Evangelical Protestants aren’t exempt either.  Indeed the marks of the Enlightenment are all over the revivalism out of which Evangelicalism was born.  Personal conversion experience, emotional response to the Gospel, and elevation of the individual are all characteristics of the Enlightenment that shaped with world of people like Jonathan Edwards and George Whitefield, the forefathers of American Evangelicalism. 

The influence of Capitalism may be even easier to identify.  Christian music alone is multi-million dollar industry.  And in addition to the obvious participation in the Capitalist economy,  churches in the United States operate in a free market thanks to the First Amendment, and long ago adapted to that reality by implementing strategies that appeal to a consumer mindset.  Even for those Christians who don’t necessarily adopt the biblicist strategy of citing Scripture to defend free markets, Capitalism as an ideology is deeply intertwined with American Christian faith and practice.  Capitalism is the air we breathe, and it is a secular invention.

Clarity over Purity

In short, our Christianity is not free from the influence of non-Christian philosophies.  So to say that Black Lives Matter’s ties to Marxism or other secular philosophies disqualifies the organization from Christian support is an argument that simply doesn’t hold water.  Christianity is very good at baptizing the elements of secular philosophies that are consistent with the mission of the Church and leaving behind the elements that are in conflict with Christ (for the most part), because we affirm that all Truth is from God.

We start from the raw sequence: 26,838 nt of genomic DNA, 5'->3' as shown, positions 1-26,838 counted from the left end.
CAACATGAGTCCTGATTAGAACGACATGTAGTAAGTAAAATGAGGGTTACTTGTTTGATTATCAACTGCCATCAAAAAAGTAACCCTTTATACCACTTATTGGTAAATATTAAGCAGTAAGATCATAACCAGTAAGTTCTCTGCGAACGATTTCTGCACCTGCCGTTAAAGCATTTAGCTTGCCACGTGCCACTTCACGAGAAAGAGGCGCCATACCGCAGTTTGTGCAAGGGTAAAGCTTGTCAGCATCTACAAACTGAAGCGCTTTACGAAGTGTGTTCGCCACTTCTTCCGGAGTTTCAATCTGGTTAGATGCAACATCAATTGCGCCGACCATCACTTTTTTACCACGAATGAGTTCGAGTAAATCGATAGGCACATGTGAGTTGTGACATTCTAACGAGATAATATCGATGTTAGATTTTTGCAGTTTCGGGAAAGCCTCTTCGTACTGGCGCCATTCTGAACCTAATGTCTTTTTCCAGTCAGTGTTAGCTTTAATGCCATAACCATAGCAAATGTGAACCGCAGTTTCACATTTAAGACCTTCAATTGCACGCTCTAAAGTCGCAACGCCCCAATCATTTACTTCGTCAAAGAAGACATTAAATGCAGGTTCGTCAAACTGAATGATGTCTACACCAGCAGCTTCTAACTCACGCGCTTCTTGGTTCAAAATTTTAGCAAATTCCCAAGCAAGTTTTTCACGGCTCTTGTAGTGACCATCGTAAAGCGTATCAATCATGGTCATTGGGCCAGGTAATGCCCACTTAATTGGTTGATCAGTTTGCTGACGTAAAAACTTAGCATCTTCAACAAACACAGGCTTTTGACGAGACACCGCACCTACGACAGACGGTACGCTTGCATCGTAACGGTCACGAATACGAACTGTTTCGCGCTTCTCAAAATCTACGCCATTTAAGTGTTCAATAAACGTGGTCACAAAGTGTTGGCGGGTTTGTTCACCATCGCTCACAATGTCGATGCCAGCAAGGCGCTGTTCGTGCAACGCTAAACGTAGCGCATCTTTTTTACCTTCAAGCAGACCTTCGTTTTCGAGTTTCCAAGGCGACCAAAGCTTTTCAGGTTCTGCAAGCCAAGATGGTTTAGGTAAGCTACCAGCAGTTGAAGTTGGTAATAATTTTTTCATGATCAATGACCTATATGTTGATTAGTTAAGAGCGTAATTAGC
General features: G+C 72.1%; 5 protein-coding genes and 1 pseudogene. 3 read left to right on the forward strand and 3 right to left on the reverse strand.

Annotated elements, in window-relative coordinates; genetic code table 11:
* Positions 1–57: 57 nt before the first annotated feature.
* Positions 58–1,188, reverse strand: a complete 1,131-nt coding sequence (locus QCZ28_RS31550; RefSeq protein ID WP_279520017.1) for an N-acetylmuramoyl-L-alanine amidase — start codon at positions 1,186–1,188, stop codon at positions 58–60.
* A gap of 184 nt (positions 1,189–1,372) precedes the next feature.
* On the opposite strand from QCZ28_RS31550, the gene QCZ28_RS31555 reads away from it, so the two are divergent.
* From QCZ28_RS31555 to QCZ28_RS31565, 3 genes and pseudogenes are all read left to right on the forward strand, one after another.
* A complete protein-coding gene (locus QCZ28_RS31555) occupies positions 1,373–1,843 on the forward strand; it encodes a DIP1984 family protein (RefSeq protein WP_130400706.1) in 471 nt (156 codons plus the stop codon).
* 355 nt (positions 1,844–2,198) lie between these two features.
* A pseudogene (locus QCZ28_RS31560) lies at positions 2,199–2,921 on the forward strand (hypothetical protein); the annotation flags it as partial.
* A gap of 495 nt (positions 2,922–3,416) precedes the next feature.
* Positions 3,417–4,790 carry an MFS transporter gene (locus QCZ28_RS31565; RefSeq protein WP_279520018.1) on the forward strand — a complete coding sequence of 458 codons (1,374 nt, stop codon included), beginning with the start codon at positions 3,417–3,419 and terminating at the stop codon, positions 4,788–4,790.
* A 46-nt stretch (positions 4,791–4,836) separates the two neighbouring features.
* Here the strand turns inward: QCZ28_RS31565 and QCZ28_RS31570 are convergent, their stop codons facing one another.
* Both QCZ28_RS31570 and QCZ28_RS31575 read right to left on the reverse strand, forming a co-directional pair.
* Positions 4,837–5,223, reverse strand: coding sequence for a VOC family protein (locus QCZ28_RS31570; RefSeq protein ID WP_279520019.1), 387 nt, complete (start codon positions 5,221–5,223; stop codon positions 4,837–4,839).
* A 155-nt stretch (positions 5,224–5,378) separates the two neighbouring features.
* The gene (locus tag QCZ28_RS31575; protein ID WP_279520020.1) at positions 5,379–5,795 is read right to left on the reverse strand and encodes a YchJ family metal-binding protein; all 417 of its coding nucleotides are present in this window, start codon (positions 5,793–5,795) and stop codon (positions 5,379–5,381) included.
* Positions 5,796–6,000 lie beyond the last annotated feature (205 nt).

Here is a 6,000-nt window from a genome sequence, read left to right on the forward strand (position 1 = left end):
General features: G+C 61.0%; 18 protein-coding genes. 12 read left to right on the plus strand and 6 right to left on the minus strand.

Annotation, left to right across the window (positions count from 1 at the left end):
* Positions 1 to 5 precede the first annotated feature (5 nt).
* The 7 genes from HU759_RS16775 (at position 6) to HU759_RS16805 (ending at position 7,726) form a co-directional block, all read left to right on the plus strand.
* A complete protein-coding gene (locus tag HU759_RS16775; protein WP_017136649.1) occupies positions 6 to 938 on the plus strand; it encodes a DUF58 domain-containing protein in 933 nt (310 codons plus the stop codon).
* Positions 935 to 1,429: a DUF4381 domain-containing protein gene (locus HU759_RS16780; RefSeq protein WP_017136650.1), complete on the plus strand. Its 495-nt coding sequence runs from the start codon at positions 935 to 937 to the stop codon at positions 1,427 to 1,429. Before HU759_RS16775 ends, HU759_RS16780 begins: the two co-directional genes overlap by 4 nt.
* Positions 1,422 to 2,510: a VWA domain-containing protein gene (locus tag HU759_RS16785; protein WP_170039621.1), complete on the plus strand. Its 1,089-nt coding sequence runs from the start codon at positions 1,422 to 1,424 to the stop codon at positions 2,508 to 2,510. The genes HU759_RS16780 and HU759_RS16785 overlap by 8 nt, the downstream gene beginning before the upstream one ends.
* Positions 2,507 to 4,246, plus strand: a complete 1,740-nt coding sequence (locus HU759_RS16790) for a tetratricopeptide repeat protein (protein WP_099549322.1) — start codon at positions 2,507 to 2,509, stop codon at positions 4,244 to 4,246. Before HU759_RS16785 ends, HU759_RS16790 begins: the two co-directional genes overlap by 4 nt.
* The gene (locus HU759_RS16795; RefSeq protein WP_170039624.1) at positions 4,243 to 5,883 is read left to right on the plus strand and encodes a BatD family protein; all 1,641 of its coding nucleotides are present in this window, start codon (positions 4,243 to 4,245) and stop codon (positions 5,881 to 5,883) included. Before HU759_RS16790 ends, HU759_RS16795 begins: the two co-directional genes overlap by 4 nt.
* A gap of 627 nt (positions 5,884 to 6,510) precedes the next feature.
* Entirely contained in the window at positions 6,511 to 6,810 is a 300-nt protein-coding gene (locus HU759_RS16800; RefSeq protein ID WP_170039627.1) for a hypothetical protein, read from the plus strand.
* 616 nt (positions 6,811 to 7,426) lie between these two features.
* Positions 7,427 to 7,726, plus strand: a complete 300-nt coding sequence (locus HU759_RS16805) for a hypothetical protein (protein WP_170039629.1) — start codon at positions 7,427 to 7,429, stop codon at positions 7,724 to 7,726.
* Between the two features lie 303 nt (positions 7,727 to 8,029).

Tertullian has lost. Athens has a great deal to do with Jerusalem.  More importantly, Jerusalem has a great deal to do with Athens.  Rather than raising the specter of Marxism as a reason or excuse to disavow the Black Lives Matter movement, Christians ought to seek clarity about the elements of Black Lives Matter that are consistent with Christian faith, and differentiate the elements that are inconsistent with Christian faith. Seek clarity, not purity, in discerning when and how to support movements that do not arise from within the Church.  You might feel uncomfortable with Black Lives Matter for various reasons, but the Marxist boogeyman needn’t be one of them. 



*Christians who make this argument do not generally differentiate The Black Lives Matter Global Network ( from its affiliate chapters or, more importantly from the #BlackLivesMatter movement.  Two of the founders of The Black Lives Matter Global Network have stated that they are trained Marxists, and Christians who do not support the movement for a variety of reasons have elevated that 2015 statement and applied it to the whole movement.  Individuals who support, march with, or hashtag the movement may or may not have any connection to or awareness of the founders’ Marxist training or the “What We Believe” statements of The Black Lives Matter Global Network. Moreover, those who mention Marxism in connection to BLM do so in order to discredit the movement, not to engage with it thoughtfully.